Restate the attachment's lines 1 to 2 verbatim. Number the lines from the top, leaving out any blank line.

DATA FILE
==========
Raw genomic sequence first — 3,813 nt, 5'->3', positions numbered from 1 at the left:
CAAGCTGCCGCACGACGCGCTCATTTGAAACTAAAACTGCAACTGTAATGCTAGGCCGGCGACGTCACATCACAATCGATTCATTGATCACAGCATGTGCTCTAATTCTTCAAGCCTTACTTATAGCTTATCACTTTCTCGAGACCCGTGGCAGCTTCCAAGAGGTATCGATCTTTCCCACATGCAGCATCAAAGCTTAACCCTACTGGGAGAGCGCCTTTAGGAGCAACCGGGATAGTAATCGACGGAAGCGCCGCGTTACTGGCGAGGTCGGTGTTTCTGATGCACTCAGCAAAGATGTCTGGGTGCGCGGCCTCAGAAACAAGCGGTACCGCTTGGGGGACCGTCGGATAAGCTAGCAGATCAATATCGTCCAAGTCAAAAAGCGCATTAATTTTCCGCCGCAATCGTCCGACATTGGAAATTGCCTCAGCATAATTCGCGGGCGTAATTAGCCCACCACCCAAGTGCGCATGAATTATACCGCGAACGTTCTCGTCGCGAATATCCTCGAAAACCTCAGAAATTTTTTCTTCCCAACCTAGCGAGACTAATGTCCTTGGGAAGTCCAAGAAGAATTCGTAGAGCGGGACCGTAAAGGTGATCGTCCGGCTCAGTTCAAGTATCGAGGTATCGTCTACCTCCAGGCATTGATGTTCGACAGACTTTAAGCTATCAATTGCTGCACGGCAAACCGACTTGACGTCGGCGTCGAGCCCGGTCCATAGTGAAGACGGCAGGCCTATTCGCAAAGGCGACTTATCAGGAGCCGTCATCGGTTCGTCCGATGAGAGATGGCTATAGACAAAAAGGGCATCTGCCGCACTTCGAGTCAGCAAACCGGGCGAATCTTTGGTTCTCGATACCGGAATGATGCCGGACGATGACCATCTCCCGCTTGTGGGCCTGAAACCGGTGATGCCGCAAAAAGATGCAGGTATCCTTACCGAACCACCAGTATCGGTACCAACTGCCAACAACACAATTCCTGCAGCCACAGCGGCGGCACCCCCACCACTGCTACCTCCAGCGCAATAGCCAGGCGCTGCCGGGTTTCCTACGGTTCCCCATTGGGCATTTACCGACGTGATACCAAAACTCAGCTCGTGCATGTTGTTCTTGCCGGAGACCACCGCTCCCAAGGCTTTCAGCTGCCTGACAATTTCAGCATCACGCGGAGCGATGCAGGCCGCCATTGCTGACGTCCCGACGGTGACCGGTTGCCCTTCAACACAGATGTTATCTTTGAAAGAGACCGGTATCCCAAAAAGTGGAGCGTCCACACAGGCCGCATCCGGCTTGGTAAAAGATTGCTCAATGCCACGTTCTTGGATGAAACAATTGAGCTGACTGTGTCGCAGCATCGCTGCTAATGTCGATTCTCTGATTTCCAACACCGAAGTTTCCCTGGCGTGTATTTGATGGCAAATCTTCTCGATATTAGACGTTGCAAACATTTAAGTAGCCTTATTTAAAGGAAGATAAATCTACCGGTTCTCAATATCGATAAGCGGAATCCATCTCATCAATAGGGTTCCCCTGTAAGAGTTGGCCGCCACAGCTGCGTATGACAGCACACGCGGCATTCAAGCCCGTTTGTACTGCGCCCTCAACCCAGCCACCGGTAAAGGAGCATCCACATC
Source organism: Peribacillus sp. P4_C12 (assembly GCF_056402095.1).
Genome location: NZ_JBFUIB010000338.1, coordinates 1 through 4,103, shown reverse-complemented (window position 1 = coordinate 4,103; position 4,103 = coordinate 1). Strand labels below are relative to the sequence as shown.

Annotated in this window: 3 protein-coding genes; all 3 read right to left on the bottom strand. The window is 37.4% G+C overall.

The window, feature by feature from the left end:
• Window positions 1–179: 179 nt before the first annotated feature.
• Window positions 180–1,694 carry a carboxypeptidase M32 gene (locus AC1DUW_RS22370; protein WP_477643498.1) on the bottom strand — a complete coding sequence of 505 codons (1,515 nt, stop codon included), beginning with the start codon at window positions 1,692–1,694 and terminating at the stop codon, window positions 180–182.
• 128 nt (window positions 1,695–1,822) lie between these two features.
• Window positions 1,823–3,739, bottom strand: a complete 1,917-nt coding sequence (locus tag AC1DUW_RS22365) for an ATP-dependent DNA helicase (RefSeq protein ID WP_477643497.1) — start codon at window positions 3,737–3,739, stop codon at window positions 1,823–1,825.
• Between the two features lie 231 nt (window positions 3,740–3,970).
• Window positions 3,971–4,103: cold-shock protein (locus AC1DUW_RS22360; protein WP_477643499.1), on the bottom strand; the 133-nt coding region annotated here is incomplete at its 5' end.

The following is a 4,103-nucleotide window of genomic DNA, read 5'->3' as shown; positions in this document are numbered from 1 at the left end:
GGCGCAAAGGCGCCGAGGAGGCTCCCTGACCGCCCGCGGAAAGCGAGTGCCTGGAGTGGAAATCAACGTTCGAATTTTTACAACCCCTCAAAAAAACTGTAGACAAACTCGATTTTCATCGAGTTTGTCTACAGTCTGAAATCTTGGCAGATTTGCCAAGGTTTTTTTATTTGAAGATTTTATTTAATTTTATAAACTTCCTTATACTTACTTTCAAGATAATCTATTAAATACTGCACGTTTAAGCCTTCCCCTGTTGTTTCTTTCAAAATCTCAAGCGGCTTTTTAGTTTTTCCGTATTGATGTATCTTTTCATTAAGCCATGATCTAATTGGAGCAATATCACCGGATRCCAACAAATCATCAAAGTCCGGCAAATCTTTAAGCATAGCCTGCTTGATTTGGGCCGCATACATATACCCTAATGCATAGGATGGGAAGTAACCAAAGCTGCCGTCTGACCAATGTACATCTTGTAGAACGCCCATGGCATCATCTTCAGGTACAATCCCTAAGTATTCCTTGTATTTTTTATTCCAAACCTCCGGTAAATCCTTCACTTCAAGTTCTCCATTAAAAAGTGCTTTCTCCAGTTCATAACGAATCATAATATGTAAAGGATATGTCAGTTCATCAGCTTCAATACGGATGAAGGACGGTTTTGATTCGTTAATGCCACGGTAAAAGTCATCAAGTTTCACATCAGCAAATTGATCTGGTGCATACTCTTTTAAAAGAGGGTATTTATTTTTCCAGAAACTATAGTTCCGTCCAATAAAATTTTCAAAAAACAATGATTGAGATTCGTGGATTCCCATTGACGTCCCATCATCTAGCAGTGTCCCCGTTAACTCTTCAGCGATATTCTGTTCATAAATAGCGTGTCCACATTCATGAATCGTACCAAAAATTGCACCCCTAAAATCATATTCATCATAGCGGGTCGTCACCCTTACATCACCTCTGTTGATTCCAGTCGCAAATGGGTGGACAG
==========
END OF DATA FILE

Raw genomic sequence first — 3,813 nt, 5'->3', positions numbered from 1 at the left:
CAAGCTGCCGCACGACGCGCTCATTTGAAACTAAAACTGCAACTGTAATGCTAGGCCGGCGACGTCACATCACAATCGATTCATTGATCACAGCATGTGCTCTAATTCTTCAAGCCTTACTTATAGCTTATCACTTTCTCGAGACCCGTGGCAGCTTCCAAGAGGTATCGATCTTTCCCACATGCAGCATCAAAGCTTAACCCTACTGGGAGAGCGCCTTTAGGAGCAACCGGGATAGTAATCGACGGAAGCGCCGCGTTACTGGCGAGGTCGGTGTTTCTGATGCACTCAGCAAAGATGTCTGGGTGCGCGGCCTCAGAAACAAGCGGTACCGCTTGGGGGACCGTCGGATAAGCTAGCAGATCAATATCGTCCAAGTCAAAAAGCGCATTAATTTTCCGCCGCAATCGTCCGACATTGGAAATTGCCTCAGCATAATTCGCGGGCGTAATTAGCCCACCACCCAAGTGCGCATGAATTATACCGCGAACGTTCTCGTCGCGAATATCCTCGAAAACCTCAGAAATTTTTTCTTCCCAACCTAGCGAGACTAATGTCCTTGGGAAGTCCAAGAAGAATTCGTAGAGCGGGACCGTAAAGGTGATCGTCCGGCTCAGTTCAAGTATCGAGGTATCGTCTACCTCCAGGCATTGATGTTCGACAGACTTTAAGCTATCAATTGCTGCACGGCAAACCGACTTGACGTCGGCGTCGAGCCCGGTCCATAGTGAAGACGGCAGGCCTATTCGCAAAGGCGACTTATCAGGAGCCGTCATCGGTTCGTCCGATGAGAGATGGCTATAGACAAAAAGGGCATCTGCCGCACTTCGAGTCAGCAAACCGGGCGAATCTTTGGTTCTCGATACCGGAATGATGCCGGACGATGACCATCTCCCGCTTGTGGGCCTGAAACCGGTGATGCCGCAAAAAGATGCAGGTATCCTTACCGAACCACCAGTATCGGTACCAACTGCCAACAACACAATTCCTGCAGCCACAGCGGCGGCACCCCCACCACTGCTACCTCCAGCGCAATAGCCAGGCGCTGCCGGGTTTCCTACGGTTCCCCATTGGGCATTTACCGACGTGATACCAAAACTCAGCTCGTGCATGTTGTTCTTGCCGGAGACCACCGCTCCCAAGGCTTTCAGCTGCCTGACAATTTCAGCATCACGCGGAGCGATGCAGGCCGCCATTGCTGACGTCCCGACGGTGACCGGTTGCCCTTCAACACAGATGTTATCTTTGAAAGAGACCGGTATCCCAAAAAGTGGAGCGTCCACACAGGCCGCATCCGGCTTGGTAAAAGATTGCTCAATGCCACGTTCTTGGATGAAACAATTGAGCTGACTGTGTCGCAGCATCGCTGCTAATGTCGATTCTCTGATTTCCAACACCGAAGTTTCCCTGGCGTGTATTTGATGGCAAATCTTCTCGATATTAGACGTTGCAAACATTTAAGTAGCCTTATTTAAAGGAAGATAAATCTACCGGTTCTCAATATCGATAAGCGGAATCCATCTCATCAATAGGGTTCCCCTGTAAGAGTTGGCCGCCACAGCTGCGTATGACAGCACACGCGGCATTCAAGCCCGTTTGTACTGCGCCCTCAACCCAGCCACCGGTAAAGGAGCATCCACATC